A short time ago, in our review about the RHS London flower show, we talked about the value of natural screening in the garden and this week we wanted to devote some more time to the subject, and specifically the benefits of growing Bamboo. It’s a rare and wonderful plant that can engage you on multiple sensory planes, but Bamboo is one, as, aside from its obvious value for scale (due to a growth rate paralleled, in some cases, only by Knotweed!) and thus its ability to manipulate the allocation of light and shade in your garden, it is also wonderful for sound and movement.
Let us first address its most obvious use – that of border reinforcement or simple decoration. Due to the excessive heights some can reach, Bamboo can be a dramatic addition to any garden, provided it is well cared for and has the space to grow to its potential. Common varieties such as Sasa veitchii have especially broad and virulent foliage and as such provide excellent privacy, as well an ecological base for insects and small mammals, but be careful – they can soon outgrow their allotted space. Taller, but less invasive species, such as Phyllostachys can also provide excellent screens.
Secondly we have the sound aspect of Bamboo – due to the species’ slender stems it is susceptible to wind movement and, because these stems are formed of rather dry, brittle material, they tend to hiss when the wind rubs them together making Bamboo a gentle, natural wind chime.
So, below you’ll find a variety of different Bamboo species that can be cultivated in the British garden, complete with their optimum growing conditions. Take note of their ultimate size however, and choose accordingly!
Fargesia nitida ‘Red Panda’
Also going by the handle of ‘Chinese Fountain Bamboo’, ‘Red Panda’ is an upright evergreen with a clump forming habit whose informal moniker stems from the crimson tint that its stems take. It maintains this same colour through all seasons, hence the perpetuity that such water imagery lends. Chinese Fountain prefers a heavy soil base i.e. clay or loam, however, it is not choosy when it comes to positioning, ph. levels or exposure. Eventual height is 3.5ms, and spread 2.5ms.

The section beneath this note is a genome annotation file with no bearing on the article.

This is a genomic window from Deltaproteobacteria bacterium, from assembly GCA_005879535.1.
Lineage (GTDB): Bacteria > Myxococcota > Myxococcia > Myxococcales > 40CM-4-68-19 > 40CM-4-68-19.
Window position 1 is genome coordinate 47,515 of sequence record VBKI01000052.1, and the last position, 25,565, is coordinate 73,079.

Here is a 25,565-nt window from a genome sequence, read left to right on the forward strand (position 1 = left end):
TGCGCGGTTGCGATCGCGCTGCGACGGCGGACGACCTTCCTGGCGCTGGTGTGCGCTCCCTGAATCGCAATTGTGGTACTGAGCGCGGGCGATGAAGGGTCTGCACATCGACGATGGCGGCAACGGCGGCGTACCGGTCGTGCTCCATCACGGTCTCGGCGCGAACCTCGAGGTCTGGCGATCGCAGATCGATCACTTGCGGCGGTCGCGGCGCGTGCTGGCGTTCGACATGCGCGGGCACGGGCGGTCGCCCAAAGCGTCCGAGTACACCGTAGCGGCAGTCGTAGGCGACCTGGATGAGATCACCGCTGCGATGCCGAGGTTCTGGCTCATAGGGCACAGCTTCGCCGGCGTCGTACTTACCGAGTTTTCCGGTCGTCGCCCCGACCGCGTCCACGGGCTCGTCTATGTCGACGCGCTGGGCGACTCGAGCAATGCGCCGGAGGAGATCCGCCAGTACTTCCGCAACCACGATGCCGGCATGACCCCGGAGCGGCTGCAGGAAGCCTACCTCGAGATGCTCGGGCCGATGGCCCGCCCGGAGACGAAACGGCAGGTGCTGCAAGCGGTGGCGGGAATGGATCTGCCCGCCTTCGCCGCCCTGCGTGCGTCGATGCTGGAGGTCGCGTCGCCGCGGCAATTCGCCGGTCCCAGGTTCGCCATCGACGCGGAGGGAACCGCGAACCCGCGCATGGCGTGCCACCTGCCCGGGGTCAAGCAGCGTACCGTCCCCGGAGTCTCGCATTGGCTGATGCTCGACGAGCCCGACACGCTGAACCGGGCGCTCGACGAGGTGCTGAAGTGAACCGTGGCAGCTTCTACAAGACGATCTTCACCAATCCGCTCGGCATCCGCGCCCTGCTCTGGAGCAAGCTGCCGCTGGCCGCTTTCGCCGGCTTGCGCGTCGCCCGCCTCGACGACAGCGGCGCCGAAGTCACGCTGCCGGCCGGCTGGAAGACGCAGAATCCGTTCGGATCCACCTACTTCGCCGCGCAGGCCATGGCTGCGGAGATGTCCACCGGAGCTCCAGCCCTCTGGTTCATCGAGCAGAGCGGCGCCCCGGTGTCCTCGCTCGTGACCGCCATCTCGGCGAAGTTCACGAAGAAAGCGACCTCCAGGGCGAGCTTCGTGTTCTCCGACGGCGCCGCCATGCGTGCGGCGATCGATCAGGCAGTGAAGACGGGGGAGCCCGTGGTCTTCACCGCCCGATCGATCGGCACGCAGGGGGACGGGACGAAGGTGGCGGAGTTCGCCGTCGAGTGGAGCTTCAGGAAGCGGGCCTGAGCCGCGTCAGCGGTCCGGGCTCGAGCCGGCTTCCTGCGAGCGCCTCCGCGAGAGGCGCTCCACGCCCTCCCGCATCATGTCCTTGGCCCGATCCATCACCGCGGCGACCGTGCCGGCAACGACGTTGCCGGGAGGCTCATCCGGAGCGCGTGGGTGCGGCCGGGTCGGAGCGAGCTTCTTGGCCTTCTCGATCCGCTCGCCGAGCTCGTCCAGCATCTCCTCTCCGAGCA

Commonly known as ‘Black Bamboo’, this species is also an evergreen with bright yellowy-green foliage which gives it a marvellous contrast to the dark colour of its stems. Its habit too is the same as the Red Panda – upright -, however it has a more independent arching shape to its limbs. However, due to this singular growing shape, they are susceptible to wind and frost damage and as such you might want to consider growing them against a wall where they will have greater support from the elements. Eventual height is 2.5 – 4ms, and spread 1.5 – 2.5ms.
As can be discerned from its common name – that of ‘Pygmy Bamboo’, this cultivar has a compact growth cycle and slender, arching habit. Despite its small stature however, the Pygmy is a riot of colour, showing deep purple canes year round, accompanied by sulphur yellow tipped foliage, whose lance shaped leaves are tipped with emerald green. Similar to the nigra, these plants can be quite vulnerable to adverse weather conditions, so it is important that you provide some shelter, if only to ensure that they establish a strong foundation in the (preferably) loamy soil in which you plant them. Eventual height is 1.5 – 2.5ms, and spread 1.5 – 2.5ms.
Sasa is a vigorous, spreading Bamboo which forms clumps of foliage that bear broad leaves on slender, arching canes of emerald rimmed in ivory. They are evergreen but their leaves will not maintain the same colour, instead turning to a ruddy brown in the winter. They prefer well-drained soil of any composition or location. Eventual height is 1.5 – 2.5ms, and spread 2.5 – 4ms.
More commonly known as ‘Narihira bamboo’, the fastuosa is a very tall, clump forming cultivar with thick, pale green canes that bear tufts of stubby dark green foliage that will assume silver/grey quality during autumn and winter. They need a loam based soil and prefer it well-drained and acidic. Eventual height is 4 – 8ms, and spread 1.5 – 2.5ms.
By Josh Ellison